Picked up my copy this morning after voting.

And today's random love is a double-whammy

1) it took less time for me to vote than to pick up a copy of Halo 4 at GameStop

2) when I told the GameStop employee "just the game, no preorders, no cross-sells", he just shut the heck up and let me buy my game in silence

McIrishJihad wrote:

2) when I told the GameStop employee "just the game, no preorders, no cross-sells", he just shut the heck up and let me buy my game in silence

My Gamestop has gone though some management and employee turnover. Now I have to retrain the new staff to just shut it.

Tanglebones wrote:

My problem with Tom Chick is that I keep getting him confused with Jack Chick.

I had to google Tom Chick because I was confused about why the Chick Tracts guy rated so much serious discussion.

kuddles wrote:

Yeah, like I said, don't really like Tom Chick's reviews. He harps on tiny things way too much and then completely ignores massive flaws in games he likes, making his opinions not really of any value to me.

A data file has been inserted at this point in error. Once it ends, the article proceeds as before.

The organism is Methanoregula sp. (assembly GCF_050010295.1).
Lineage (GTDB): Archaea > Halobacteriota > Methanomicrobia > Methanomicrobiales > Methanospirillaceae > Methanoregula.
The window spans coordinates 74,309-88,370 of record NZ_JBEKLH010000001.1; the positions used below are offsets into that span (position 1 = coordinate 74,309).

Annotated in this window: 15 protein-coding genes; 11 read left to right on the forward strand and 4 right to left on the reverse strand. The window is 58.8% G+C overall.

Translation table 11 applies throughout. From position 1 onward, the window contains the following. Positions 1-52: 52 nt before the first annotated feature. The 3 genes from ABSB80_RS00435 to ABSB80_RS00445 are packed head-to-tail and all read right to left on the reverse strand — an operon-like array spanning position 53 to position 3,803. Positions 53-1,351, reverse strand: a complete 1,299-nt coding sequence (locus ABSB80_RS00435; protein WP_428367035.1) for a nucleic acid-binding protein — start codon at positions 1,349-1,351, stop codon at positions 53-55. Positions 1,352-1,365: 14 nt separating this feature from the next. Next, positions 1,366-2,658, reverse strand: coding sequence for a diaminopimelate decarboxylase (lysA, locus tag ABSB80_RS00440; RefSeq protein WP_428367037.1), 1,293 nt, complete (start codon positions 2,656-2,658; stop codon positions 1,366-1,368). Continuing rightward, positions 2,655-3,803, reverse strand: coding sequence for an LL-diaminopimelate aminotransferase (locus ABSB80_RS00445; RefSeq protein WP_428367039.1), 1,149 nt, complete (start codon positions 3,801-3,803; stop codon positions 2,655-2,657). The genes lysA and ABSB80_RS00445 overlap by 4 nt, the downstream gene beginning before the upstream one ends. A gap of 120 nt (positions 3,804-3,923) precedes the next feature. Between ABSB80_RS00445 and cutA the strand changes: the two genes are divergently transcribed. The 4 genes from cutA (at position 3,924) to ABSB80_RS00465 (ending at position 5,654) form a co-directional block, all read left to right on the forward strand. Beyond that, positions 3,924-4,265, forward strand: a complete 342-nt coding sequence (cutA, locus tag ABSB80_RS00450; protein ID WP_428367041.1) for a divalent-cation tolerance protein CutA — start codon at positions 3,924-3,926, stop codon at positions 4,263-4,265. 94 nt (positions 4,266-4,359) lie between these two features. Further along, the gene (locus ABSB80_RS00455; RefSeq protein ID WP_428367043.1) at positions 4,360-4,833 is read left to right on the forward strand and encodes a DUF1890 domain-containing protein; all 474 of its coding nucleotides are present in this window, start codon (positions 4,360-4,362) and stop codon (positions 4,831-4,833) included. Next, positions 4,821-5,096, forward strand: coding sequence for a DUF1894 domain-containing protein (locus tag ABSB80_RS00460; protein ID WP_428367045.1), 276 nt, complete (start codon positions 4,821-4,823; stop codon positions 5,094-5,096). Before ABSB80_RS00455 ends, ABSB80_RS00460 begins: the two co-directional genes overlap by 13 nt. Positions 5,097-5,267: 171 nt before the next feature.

One man's "tiny thing" is another man's "massive flaw". I read reviews all the time that obsess over the glories of things I didn't even notice while completely failing to comment on things I thought were a huge deal, positively or negatively.

Jayhawker wrote:
McIrishJihad wrote:

2) when I told the GameStop employee "just the game, no preorders, no cross-sells", he just shut the heck up and let me buy my game in silence

My Gamestop has gone though some management and employee turnover. Now I have to retrain the new staff to just shut it.

I went to Best Buy and asked them for the pre-order code (I didn't pre-order) and got it. It was crazy.

Of course, it still took the usual 5 minutes to check out but hey, I knew what I was doing when I walked in there.

Strangeblades wrote:

I have never bought or not bought anything based on reviews. I read them for their entertainment value.

I bought Fable based on a couple of pre-release reviews. Before that the game wasn't even on my radar. Sadly I ran into the whole "You should have preordered" BS when I went to GameStop in the mall to buy it on launch day. Best Buy across the street had it though.